LEE: Doenjang is commonly used in doenjang-jjigae, a stew that's often cooked with beef or pork, tofu and zucchini. Eric recommends being a little more experimental, though. Keep a tub in your fridge, and try adding a spoonful of doenjang to different dishes.
KIM: I started using doenjang, for instance, to glaze fish, and I started using it in salad dressings. And I was like, oh, damn. This stuff rocks.
LEE: The second jang is ganjang, which is a Korean version of soy sauce. It's usually a little sweeter than the more common Japanese ones. Eric is a big fan of guk-ganjang, which is a Korean soy sauce specifically made for soups that adds this deep, savory flavor to clear broths, like in dumpling soup or rice cake soup. And trust me, even if you have soy sauce in your pantry, guk-ganjang is worth the investment, especially if you're a big soup person.
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LEE: The third jang is gochujang. It's a paste made of gochu, which are Korean red peppers, and thickened with rice. Gochujang is used in some mainstream Korean dishes. You may have had it in bibimbap or sometimes in kimchi fried rice. Or you may have tried gochujang marinated pork if you're big on KBBQ. But Eric and I prefer the more flaky, powdery version of red pepper spice called gochugaru. Gochugaru is often used hand in hand with gochujang, but some home cooks like Eric just use gochugaru in recipes for a lighter texture or a clear broth. Eric also has multiple recipes that start with making gochugaru oil or butter on the stovetop.
KIM: You bloom it in butter. It's kind of this incredible caramel sweetness. And it - the smell leads you to what the next thing should be.
LEE: And keep in mind that gochugaru burns real quick. So if you're blooming it in oil or butter or following Eric's scrumptious gochugaru salmon recipe make sure to lower the heat when you start smelling the spice kicking in your kitchen.
Korean home cooks love balancing the spice from red peppers with something a little sweeter. When it comes to sweeteners, Eric loves maesil cheong, which can be a little trickier to find.
KIM: Maesil cheong is green plum syrup. My mom actually calls it maesil (speaking Korean), and I have no idea how to Romanize that. It's a syrup made out of these Korean green plums, which is a very particular taste that I remember from my childhood. I'm sure you do, too. But it's like these - they taste like a mix between plums and green apples, and - but they're so aromatic, and there's, like, really good gummy candies flavored after them.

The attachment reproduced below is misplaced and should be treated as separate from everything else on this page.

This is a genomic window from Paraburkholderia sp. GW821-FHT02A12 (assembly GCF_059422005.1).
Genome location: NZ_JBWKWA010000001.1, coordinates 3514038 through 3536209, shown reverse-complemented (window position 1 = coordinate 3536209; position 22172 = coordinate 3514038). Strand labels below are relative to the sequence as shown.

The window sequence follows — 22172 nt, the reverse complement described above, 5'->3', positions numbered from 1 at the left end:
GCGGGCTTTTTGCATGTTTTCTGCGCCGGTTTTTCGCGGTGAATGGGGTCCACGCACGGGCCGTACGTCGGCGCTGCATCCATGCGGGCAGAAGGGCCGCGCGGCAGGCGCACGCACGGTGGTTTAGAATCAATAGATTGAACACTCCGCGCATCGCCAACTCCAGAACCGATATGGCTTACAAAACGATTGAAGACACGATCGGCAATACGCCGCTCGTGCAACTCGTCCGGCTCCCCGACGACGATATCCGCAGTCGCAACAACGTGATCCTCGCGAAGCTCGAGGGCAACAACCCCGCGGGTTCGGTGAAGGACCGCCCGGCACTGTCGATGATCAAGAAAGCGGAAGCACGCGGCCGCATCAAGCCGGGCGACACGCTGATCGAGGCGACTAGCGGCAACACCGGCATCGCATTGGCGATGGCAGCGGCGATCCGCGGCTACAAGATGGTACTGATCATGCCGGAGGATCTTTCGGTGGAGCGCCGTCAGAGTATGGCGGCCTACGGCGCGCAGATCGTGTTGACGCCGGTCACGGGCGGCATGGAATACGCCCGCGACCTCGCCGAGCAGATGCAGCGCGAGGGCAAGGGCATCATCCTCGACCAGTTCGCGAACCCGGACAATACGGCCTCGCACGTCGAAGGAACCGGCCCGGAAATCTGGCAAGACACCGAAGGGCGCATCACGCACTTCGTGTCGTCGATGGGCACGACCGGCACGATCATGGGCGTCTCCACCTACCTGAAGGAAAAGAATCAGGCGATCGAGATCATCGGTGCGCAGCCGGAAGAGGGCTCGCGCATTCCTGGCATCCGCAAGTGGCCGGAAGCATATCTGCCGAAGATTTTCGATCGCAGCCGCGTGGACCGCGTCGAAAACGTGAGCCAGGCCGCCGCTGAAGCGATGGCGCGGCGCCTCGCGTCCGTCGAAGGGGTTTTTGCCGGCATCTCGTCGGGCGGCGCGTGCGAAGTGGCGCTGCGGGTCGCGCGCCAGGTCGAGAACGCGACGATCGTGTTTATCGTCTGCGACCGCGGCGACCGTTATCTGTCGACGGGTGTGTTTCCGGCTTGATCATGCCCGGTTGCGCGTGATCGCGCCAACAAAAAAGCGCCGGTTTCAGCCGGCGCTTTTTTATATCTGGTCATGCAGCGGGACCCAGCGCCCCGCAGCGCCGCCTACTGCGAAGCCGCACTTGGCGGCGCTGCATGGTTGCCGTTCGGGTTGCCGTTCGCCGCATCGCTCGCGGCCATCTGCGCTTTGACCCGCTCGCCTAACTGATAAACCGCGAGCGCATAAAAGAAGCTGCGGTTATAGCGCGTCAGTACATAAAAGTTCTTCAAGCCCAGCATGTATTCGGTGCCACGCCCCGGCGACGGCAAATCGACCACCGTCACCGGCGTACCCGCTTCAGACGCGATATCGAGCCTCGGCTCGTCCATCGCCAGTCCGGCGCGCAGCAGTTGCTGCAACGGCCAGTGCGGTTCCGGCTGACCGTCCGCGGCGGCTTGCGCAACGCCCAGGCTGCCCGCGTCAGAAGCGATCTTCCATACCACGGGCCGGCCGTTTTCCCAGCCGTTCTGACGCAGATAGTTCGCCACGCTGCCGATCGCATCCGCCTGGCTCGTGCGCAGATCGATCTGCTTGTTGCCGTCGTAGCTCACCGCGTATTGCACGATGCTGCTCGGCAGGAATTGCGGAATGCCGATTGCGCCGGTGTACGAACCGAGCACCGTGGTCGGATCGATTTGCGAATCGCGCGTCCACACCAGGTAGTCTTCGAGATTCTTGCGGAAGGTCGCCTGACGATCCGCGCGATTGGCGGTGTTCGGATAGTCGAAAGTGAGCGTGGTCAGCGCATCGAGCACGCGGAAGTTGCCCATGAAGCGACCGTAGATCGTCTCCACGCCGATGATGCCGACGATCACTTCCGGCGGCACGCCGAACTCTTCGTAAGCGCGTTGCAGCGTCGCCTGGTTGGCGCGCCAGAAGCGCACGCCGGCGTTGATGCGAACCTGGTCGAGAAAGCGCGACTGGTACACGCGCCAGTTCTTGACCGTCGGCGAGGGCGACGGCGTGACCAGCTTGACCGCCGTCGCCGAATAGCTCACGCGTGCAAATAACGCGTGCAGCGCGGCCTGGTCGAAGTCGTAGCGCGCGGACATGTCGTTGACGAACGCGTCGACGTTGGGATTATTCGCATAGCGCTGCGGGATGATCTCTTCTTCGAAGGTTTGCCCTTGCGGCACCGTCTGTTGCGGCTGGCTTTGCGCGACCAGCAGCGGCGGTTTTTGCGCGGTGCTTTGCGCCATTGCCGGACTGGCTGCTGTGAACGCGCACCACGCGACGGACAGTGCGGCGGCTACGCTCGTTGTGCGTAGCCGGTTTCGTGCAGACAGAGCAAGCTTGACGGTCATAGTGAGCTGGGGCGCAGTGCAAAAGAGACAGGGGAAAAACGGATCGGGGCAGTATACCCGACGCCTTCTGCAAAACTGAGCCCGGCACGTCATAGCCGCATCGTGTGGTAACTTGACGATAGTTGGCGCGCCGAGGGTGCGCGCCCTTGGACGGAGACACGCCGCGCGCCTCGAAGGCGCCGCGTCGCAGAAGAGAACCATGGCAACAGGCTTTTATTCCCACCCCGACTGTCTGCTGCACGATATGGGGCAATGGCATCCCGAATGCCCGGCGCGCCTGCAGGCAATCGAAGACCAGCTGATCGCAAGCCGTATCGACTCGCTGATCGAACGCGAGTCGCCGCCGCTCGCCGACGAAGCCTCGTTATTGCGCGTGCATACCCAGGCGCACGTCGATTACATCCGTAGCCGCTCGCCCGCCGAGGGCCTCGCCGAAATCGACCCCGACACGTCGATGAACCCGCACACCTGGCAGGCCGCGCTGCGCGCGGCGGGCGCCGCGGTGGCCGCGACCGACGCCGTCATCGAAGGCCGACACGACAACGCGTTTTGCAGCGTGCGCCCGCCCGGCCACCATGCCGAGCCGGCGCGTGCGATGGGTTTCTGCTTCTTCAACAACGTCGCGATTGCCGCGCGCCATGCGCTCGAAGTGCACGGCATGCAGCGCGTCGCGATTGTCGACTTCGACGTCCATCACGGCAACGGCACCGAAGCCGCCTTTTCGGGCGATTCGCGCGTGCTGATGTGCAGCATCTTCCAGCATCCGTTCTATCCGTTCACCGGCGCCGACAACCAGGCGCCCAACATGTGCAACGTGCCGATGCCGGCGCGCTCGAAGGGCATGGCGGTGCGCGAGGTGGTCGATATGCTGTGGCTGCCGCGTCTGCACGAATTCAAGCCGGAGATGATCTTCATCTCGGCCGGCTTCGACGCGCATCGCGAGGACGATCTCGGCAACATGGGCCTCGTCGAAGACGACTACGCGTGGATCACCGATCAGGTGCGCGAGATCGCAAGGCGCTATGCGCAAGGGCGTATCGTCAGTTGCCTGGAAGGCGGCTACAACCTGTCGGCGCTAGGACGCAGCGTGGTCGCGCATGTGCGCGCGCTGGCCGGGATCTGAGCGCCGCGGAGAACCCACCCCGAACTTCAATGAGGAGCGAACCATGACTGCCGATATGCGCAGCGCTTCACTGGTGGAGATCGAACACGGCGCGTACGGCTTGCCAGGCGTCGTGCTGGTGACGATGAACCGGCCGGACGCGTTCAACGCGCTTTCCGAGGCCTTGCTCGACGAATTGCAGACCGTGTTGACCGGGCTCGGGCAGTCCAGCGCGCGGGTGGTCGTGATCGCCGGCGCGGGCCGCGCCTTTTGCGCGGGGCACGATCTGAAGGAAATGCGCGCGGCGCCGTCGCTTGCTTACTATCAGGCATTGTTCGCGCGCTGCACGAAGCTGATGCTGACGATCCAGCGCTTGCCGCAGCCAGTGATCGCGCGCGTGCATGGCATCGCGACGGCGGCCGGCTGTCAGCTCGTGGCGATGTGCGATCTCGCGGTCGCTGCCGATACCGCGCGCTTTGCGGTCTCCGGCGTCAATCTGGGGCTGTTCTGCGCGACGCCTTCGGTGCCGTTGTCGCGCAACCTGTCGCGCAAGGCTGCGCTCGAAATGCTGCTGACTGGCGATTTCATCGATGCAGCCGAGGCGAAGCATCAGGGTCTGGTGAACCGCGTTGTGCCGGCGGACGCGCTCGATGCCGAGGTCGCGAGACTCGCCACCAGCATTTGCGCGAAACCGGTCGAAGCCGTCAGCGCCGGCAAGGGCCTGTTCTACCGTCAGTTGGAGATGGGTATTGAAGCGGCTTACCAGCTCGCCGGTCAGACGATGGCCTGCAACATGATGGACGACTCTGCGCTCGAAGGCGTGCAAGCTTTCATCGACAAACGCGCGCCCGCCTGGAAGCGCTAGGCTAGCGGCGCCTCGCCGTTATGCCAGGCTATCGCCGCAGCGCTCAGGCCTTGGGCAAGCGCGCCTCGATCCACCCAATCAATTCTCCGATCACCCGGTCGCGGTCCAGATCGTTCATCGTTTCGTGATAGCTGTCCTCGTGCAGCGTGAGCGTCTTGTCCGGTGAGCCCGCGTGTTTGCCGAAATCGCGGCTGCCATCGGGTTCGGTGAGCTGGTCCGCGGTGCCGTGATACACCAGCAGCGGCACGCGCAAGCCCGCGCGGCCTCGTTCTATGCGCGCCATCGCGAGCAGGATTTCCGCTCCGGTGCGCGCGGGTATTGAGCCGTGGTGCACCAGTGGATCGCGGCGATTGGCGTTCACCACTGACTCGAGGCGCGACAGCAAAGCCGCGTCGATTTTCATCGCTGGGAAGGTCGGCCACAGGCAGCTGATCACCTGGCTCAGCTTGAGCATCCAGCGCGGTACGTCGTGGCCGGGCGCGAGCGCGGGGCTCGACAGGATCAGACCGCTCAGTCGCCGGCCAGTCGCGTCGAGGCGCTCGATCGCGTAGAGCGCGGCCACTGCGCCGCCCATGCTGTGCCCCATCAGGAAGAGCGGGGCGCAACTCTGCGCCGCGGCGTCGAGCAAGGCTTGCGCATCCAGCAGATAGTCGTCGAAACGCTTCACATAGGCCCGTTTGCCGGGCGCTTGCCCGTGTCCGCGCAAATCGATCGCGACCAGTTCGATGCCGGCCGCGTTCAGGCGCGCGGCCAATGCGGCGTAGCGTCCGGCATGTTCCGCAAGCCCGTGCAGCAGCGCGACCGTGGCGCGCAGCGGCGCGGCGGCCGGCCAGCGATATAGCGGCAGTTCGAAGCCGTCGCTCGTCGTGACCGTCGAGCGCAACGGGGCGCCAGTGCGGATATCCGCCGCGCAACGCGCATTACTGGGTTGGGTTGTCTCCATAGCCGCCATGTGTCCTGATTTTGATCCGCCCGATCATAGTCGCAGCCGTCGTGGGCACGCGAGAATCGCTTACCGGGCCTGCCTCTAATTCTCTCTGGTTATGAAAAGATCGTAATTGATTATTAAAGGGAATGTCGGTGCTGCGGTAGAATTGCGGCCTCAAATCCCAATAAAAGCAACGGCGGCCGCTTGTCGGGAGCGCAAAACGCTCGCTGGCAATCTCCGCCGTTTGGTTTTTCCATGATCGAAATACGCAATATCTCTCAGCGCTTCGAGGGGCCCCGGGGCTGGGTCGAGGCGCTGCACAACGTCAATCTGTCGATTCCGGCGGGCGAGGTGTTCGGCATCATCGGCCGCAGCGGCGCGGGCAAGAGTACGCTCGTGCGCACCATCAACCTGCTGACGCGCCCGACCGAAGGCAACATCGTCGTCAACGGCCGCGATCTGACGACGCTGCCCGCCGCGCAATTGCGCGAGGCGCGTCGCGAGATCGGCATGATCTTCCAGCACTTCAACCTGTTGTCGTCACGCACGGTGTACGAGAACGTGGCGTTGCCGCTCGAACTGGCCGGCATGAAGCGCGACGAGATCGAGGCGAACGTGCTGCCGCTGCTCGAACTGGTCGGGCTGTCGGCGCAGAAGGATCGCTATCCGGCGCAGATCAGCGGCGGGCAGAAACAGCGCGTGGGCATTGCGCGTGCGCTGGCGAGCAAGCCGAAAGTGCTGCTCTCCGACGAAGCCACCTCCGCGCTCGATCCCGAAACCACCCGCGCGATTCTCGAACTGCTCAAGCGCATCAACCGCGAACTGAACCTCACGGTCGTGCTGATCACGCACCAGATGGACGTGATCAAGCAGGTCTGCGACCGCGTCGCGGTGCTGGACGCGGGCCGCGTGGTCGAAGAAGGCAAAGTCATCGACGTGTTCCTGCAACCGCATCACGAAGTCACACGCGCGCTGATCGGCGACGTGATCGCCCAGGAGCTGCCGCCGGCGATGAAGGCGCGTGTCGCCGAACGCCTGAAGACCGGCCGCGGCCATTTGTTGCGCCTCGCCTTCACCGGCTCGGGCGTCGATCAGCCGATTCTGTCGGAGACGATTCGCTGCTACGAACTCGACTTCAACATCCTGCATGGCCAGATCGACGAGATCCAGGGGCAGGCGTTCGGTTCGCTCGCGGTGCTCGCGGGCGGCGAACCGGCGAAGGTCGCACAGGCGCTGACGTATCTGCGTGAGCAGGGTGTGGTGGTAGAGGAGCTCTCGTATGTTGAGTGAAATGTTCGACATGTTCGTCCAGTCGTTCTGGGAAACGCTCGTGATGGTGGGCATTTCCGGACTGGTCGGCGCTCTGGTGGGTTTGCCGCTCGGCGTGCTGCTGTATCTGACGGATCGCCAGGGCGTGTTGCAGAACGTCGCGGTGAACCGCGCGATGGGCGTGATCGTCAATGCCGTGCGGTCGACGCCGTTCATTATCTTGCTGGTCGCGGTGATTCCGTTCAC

LEE: My mom also uses maesil cheong, this fermented green plum syrup, in kimchi instead of sugar. Combined with ganjang or soy sauce, maesil cheong is also used to marinate sweeter meats. You may have tried it in kalbi or bulgogi. Oh, and you can even make yourself a warm or cold drink by adding a spoonful of maesil cheong to water for a little treat.
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LEE: When you're on the hunt for these ingredients, you might as well check out a Korean or another Asian grocery store in your area. Once you're there, Eric says you could also check the product label to choose one from a Korean or Korean American brand.
KIM: A lot of things - these things, yeah, you can find at your local American grocery store, but I think by going to the Korean one, you're sort of opened up to a different way of viewing your pantry as a thing that's just as easy to fill with Korean ingredients by going to the grocery store that's equidistant to the one you normally go to, and people call that my grocery store. It's like, I couldn't find that at my grocery store. But it's like, you should just change your idea about what my grocery story is. What if it's just - what if there are just many different kinds of grocery stores that you go to to pick up these amazing flavors and these amazing ingredients?
LEE: If there isn't a grocery store near you that carries these ingredients, you can also look online at Korean American-owned chains like H Mart that now do offer delivery. Now that you have a short list of pantry items, you may be wondering if you could just scrap one of them, like doenjang, and substitute it in recipes that use gochujang or ganjang. Here is your warning and our third takeaway - be thoughtful about substitutions.